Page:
"True to TV-news-magazine form, Dateline wanted some dramatic video to illustrate the problem. So producers set up a test in which a car would slam into the side of one of the trucks, leading —- hopefully —- to a spectacular, caught-on-tape explosion.

"But what if the truck didn't blow up? Would the Dateline team have to get another one and try again? That could get expensive.

"So to ensure a positive result, the Dateline producers placed small incendiary devices in the truck. And sure enough, it blew up very nicely.

"The people at General Motors thought there was something suspicious about the report. A few months later, having done an extraordinarily detailed study of the matter, they filed a defamation suit against NBC.

"Michael Gartner stood firm. While he admitted that NBC had used what he called 'sparking devices' in the demonstration, he claimed that GM's accusation was a distraction from the real story. 'GM sought to divert attention from the central issue,' Gartner said, 'namely that there appear to be fundamental problems with the safety of its trucks.'

"'We remain convinced that, taken in its entirety and in its detail, the segment that was broadcast on 'Dateline NBC' was fair and accurate.'

"The short version of that is that Gartner was arguing that the Dateline demonstration was fake but true. But that tough stance didn't last long.

"GM filed its lawsuit on Monday, February 8, 1993. Gartner's response came the same day. By the next night, Tuesday, NBC was in full mea culpa mode. The company announced it had settled the lawsuit with GM —- in a single day! —- and Dateline co-host Jane Pauley told viewers that the rigged demonstration was 'a bad idea from start to finish.'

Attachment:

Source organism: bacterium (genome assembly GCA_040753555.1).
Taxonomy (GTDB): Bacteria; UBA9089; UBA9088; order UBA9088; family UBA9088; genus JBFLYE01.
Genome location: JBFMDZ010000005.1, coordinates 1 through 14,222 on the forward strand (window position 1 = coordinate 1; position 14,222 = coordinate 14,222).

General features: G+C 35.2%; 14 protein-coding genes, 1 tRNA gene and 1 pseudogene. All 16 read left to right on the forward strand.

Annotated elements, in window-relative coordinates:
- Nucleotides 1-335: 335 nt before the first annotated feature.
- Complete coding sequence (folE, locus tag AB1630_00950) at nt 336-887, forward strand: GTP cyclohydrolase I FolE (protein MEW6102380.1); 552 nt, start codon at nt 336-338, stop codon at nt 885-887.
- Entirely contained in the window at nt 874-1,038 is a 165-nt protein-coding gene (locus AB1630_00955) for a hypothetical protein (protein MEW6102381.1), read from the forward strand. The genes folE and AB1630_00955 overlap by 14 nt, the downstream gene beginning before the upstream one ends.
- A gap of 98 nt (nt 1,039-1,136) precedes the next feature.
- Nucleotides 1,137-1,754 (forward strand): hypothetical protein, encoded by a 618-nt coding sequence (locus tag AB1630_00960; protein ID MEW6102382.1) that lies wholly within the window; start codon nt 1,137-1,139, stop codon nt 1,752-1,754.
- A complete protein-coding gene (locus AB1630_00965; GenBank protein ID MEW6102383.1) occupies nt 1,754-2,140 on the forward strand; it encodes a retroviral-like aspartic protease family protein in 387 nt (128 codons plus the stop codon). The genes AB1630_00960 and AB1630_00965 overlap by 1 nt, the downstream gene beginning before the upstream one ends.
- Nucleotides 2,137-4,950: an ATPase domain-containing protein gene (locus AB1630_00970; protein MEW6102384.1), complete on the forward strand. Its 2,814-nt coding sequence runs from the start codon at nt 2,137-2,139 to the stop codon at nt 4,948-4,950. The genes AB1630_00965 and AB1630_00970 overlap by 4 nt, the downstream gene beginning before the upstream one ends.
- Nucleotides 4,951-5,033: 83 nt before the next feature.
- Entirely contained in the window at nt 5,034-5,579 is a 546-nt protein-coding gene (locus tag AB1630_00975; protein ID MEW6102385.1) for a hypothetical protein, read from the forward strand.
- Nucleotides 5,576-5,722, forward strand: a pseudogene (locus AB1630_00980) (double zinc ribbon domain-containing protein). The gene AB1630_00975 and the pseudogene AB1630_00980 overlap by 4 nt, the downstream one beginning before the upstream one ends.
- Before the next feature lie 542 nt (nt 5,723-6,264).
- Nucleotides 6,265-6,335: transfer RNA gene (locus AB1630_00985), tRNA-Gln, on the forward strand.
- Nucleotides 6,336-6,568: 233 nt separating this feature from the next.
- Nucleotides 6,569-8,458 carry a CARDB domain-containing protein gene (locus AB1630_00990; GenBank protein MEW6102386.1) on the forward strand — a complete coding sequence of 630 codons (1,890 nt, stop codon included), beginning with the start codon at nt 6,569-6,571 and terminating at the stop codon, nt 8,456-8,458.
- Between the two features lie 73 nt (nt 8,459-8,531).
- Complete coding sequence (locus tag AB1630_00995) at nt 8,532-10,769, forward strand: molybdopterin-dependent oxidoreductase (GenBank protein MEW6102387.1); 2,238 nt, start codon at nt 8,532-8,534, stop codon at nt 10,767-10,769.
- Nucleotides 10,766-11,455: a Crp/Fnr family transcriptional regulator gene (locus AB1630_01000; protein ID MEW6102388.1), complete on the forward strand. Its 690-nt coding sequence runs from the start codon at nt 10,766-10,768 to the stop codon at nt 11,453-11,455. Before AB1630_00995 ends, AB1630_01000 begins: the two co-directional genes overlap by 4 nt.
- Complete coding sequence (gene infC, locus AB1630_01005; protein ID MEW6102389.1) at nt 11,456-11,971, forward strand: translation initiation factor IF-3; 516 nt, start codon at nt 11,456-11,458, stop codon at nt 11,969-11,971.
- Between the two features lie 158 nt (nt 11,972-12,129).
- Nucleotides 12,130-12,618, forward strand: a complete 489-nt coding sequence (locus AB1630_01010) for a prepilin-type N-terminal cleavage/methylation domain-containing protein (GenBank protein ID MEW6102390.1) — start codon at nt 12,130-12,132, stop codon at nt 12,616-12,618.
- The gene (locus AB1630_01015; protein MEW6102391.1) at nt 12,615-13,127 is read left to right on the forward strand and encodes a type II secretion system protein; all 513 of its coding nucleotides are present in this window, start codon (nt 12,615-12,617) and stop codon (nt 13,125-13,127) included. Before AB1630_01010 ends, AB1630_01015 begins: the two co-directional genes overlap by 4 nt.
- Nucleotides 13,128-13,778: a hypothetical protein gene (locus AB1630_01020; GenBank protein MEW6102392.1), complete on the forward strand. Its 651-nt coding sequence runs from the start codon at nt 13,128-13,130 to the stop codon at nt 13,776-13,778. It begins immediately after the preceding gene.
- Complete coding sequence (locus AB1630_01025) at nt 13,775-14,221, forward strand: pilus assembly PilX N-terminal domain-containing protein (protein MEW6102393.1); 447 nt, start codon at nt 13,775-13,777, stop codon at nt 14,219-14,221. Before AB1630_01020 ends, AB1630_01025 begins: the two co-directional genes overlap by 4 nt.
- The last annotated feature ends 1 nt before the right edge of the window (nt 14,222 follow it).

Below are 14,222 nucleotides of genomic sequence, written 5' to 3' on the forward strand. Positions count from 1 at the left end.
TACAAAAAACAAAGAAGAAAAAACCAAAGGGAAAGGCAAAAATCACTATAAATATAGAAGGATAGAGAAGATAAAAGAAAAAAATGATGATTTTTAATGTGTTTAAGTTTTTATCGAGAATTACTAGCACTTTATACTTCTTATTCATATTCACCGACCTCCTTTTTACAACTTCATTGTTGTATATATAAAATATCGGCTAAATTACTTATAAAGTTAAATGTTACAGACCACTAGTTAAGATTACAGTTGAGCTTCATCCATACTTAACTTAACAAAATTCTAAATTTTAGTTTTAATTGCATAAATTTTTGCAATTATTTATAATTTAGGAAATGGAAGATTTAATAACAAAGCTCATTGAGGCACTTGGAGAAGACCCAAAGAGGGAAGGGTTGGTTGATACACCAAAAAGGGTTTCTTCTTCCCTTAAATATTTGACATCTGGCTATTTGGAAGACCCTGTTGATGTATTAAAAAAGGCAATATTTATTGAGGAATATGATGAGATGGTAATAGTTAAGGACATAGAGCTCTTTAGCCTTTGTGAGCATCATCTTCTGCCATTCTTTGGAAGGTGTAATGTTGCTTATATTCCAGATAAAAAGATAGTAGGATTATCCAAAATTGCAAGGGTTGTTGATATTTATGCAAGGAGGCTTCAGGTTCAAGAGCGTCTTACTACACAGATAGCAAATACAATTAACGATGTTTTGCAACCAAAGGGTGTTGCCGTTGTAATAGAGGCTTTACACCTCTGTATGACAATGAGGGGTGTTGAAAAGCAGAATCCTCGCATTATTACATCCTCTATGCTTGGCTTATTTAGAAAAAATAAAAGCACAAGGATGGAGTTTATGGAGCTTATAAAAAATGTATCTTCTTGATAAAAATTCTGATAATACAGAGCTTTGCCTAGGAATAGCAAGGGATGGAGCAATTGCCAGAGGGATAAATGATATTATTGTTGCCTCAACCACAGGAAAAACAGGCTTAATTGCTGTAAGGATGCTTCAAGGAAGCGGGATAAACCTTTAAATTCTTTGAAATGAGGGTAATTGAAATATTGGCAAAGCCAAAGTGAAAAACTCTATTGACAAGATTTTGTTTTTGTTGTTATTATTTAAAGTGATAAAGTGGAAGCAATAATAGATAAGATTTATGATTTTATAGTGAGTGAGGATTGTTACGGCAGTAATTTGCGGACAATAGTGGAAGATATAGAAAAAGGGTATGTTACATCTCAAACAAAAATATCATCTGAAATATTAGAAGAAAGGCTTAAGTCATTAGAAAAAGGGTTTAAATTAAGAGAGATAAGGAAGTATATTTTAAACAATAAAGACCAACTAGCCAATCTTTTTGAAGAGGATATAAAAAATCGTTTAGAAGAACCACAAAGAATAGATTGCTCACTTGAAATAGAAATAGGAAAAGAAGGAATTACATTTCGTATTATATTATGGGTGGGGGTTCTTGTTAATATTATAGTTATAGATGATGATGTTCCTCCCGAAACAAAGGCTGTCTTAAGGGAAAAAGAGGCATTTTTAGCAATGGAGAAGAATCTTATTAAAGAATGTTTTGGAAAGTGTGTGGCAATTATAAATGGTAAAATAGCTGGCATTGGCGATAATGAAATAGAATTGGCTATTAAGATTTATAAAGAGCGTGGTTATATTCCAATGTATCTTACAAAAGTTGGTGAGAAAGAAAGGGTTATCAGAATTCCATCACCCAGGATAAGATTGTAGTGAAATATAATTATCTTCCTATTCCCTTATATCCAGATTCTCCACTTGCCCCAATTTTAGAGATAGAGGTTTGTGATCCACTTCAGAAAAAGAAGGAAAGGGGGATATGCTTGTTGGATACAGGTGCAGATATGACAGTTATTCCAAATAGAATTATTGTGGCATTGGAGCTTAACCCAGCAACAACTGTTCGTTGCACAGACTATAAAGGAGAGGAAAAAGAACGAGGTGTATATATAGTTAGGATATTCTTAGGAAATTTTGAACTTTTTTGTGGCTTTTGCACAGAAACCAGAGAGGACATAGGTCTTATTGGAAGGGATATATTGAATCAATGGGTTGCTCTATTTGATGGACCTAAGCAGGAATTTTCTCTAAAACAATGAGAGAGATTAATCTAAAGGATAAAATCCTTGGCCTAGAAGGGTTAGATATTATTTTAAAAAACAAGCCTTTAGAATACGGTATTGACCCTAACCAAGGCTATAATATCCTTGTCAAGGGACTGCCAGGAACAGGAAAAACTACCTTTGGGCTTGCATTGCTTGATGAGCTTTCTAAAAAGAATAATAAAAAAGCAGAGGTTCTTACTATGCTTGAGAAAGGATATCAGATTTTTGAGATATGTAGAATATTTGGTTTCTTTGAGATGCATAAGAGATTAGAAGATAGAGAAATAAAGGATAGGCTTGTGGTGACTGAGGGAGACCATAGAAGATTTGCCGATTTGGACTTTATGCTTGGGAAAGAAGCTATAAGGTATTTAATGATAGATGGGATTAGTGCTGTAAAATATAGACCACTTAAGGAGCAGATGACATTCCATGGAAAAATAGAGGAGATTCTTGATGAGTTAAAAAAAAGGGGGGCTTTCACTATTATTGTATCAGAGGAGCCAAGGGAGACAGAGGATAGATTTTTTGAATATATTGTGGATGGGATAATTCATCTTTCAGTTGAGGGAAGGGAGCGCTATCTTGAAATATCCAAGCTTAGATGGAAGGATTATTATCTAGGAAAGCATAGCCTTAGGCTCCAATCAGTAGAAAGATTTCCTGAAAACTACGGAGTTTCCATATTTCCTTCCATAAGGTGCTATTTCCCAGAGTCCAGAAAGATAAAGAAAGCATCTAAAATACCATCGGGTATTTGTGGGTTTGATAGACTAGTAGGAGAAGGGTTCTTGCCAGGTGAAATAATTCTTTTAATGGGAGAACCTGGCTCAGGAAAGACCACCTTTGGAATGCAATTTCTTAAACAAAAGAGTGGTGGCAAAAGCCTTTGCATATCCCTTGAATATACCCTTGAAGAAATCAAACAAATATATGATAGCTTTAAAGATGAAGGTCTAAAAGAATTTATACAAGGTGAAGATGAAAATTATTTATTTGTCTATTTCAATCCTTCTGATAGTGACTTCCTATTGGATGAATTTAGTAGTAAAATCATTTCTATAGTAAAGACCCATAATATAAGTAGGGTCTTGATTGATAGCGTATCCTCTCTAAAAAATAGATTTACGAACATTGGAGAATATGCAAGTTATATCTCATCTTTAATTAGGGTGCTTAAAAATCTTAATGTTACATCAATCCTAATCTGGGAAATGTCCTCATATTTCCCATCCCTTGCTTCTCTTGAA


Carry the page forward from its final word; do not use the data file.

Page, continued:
"The program's other host, Stone Phillips, said, 'We deeply regret that we included the inappropriate demonstration in our 'Dateline' report. We apologize to our viewers and to General Motors.'

"Off camera, Gartner was backing up at 100 miles an hour. 'We made a mistake,' he said in a memo to the staff. 'Now we need to find out what went awry.' A couple of days later, Gartner announced that NBC had hired two outside lawyers to investigate the incident.

"'We must move on,' he said.

"But top NBC executives were the ones moving on. They didn't even wait until the completion of the outside investigation to make a decision about Gartner's future. On March 2, less than a month after NBC's apology, he was forced out.

"A little more than two weeks later, NBC fired three more people —- the Dateline executive producer, senior producer, and segment producer responsible for the GM report.

"On March 22, NBC made public the results of its independent investigation. It was strongly critical of virtually every decision made in the GM story. And the last person involved with the segment, the on-air reporter, was booted from the network, sent to NBC's local station in Miami.

"In six weeks —- between February 8 and March 22 —- NBC took care of its Dateline problem. No, the network did not fully recover in that period of time. But it set its affairs in order and laid the groundwork for its eventual recovery....."

[Byron York worked for NBC's owned-and-operated station in Washington at the time of the Dateline scandal. A version of this first appeared in The Hill].